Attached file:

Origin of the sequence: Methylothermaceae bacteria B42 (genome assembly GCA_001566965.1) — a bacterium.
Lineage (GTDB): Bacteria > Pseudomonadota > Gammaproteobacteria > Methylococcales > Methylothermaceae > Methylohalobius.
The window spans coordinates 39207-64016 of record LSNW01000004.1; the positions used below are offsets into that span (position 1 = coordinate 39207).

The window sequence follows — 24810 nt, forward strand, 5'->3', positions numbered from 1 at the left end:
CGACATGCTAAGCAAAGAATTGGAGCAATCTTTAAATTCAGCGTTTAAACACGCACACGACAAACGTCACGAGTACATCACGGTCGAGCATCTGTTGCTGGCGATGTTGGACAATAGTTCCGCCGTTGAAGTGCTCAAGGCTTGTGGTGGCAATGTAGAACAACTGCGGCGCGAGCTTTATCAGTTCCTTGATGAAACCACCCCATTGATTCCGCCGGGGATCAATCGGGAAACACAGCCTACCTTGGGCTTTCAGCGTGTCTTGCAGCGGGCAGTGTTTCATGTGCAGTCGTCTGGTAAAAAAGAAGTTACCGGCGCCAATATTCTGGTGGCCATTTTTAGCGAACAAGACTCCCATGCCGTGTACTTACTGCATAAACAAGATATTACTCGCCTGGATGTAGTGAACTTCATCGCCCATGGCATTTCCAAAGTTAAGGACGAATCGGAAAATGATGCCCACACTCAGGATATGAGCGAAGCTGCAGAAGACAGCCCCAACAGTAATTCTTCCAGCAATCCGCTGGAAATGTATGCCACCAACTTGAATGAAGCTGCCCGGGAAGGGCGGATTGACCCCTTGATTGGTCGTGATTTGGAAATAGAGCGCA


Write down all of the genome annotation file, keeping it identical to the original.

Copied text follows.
Origin of the sequence: Methylothermaceae bacteria B42 (genome assembly GCA_001566965.1) — a bacterium.
Lineage (GTDB): Bacteria > Pseudomonadota > Gammaproteobacteria > Methylococcales > Methylothermaceae > Methylohalobius.
The window spans coordinates 39207-64016 of record LSNW01000004.1; the positions used below are offsets into that span (position 1 = coordinate 39207).

The window sequence follows — 24810 nt, forward strand, 5'->3', positions numbered from 1 at the left end:
CGACATGCTAAGCAAAGAATTGGAGCAATCTTTAAATTCAGCGTTTAAACACGCACACGACAAACGTCACGAGTACATCACGGTCGAGCATCTGTTGCTGGCGATGTTGGACAATAGTTCCGCCGTTGAAGTGCTCAAGGCTTGTGGTGGCAATGTAGAACAACTGCGGCGCGAGCTTTATCAGTTCCTTGATGAAACCACCCCATTGATTCCGCCGGGGATCAATCGGGAAACACAGCCTACCTTGGGCTTTCAGCGTGTCTTGCAGCGGGCAGTGTTTCATGTGCAGTCGTCTGGTAAAAAAGAAGTTACCGGCGCCAATATTCTGGTGGCCATTTTTAGCGAACAAGACTCCCATGCCGTGTACTTACTGCATAAACAAGATATTACTCGCCTGGATGTAGTGAACTTCATCGCCCATGGCATTTCCAAAGTTAAGGACGAATCGGAAAATGATGCCCACACTCAGGATATGAGCGAAGCTGCAGAAGACAGCCCCAACAGTAATTCTTCCAGCAATCCGCTGGAAATGTATGCCACCAACTTGAATGAAGCTGCCCGGGAAGGGCGGATTGACCCCTTGATTGGTCGTGATTTGGAAATAGAGCGCA